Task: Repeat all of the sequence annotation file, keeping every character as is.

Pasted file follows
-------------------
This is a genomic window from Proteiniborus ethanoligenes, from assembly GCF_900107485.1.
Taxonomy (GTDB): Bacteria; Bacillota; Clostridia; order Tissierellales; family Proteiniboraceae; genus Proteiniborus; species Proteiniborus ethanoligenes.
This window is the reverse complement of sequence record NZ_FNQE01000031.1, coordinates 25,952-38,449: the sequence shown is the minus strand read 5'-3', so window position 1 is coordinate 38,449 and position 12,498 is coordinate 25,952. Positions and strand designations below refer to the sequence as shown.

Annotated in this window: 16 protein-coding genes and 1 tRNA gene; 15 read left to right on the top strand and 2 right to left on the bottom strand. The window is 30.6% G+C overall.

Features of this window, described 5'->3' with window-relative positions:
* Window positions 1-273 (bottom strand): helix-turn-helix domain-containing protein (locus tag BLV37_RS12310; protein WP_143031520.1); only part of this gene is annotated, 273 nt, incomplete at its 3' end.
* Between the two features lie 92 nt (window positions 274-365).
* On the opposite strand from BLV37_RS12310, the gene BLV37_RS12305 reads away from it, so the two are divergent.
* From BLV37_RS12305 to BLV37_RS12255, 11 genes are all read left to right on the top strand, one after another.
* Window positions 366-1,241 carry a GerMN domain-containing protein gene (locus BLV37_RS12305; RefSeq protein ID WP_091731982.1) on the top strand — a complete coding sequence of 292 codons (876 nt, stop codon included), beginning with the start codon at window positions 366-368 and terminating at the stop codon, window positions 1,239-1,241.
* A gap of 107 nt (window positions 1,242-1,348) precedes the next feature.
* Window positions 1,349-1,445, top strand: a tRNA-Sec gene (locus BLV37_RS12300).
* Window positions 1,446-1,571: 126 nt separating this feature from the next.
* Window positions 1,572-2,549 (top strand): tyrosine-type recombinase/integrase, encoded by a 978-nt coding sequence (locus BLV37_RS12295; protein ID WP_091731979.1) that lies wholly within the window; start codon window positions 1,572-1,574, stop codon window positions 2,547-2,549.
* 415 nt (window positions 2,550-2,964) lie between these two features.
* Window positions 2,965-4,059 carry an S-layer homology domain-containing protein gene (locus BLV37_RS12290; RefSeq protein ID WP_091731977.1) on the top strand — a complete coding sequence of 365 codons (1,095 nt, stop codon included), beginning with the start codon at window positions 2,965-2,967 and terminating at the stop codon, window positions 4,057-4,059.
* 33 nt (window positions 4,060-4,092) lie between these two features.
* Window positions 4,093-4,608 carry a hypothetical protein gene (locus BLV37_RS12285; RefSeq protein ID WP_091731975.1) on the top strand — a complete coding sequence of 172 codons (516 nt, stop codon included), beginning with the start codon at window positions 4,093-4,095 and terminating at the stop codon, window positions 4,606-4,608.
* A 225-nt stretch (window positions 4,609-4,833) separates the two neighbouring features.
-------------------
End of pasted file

This is a genomic window from Proteiniborus ethanoligenes, from assembly GCF_900107485.1.
Taxonomy (GTDB): Bacteria; Bacillota; Clostridia; order Tissierellales; family Proteiniboraceae; genus Proteiniborus; species Proteiniborus ethanoligenes.
This window is the reverse complement of sequence record NZ_FNQE01000031.1, coordinates 25,952-38,449: the sequence shown is the minus strand read 5'-3', so window position 1 is coordinate 38,449 and position 12,498 is coordinate 25,952. Positions and strand designations below refer to the sequence as shown.

Annotated in this window: 16 protein-coding genes and 1 tRNA gene; 15 read left to right on the top strand and 2 right to left on the bottom strand. The window is 30.6% G+C overall.

Features of this window, described 5'->3' with window-relative positions:
* Window positions 1-273 (bottom strand): helix-turn-helix domain-containing protein (locus tag BLV37_RS12310; protein WP_143031520.1); only part of this gene is annotated, 273 nt, incomplete at its 3' end.
* Between the two features lie 92 nt (window positions 274-365).
* On the opposite strand from BLV37_RS12310, the gene BLV37_RS12305 reads away from it, so the two are divergent.
* From BLV37_RS12305 to BLV37_RS12255, 11 genes are all read left to right on the top strand, one after another.
* Window positions 366-1,241 carry a GerMN domain-containing protein gene (locus BLV37_RS12305; RefSeq protein ID WP_091731982.1) on the top strand — a complete coding sequence of 292 codons (876 nt, stop codon included), beginning with the start codon at window positions 366-368 and terminating at the stop codon, window positions 1,239-1,241.
* A gap of 107 nt (window positions 1,242-1,348) precedes the next feature.
* Window positions 1,349-1,445, top strand: a tRNA-Sec gene (locus BLV37_RS12300).
* Window positions 1,446-1,571: 126 nt separating this feature from the next.
* Window positions 1,572-2,549 (top strand): tyrosine-type recombinase/integrase, encoded by a 978-nt coding sequence (locus BLV37_RS12295; protein ID WP_091731979.1) that lies wholly within the window; start codon window positions 1,572-1,574, stop codon window positions 2,547-2,549.
* 415 nt (window positions 2,550-2,964) lie between these two features.
* Window positions 2,965-4,059 carry an S-layer homology domain-containing protein gene (locus BLV37_RS12290; RefSeq protein ID WP_091731977.1) on the top strand — a complete coding sequence of 365 codons (1,095 nt, stop codon included), beginning with the start codon at window positions 2,965-2,967 and terminating at the stop codon, window positions 4,057-4,059.
* 33 nt (window positions 4,060-4,092) lie between these two features.
* Window positions 4,093-4,608 carry a hypothetical protein gene (locus BLV37_RS12285; RefSeq protein ID WP_091731975.1) on the top strand — a complete coding sequence of 172 codons (516 nt, stop codon included), beginning with the start codon at window positions 4,093-4,095 and terminating at the stop codon, window positions 4,606-4,608.
* A 225-nt stretch (window positions 4,609-4,833) separates the two neighbouring features.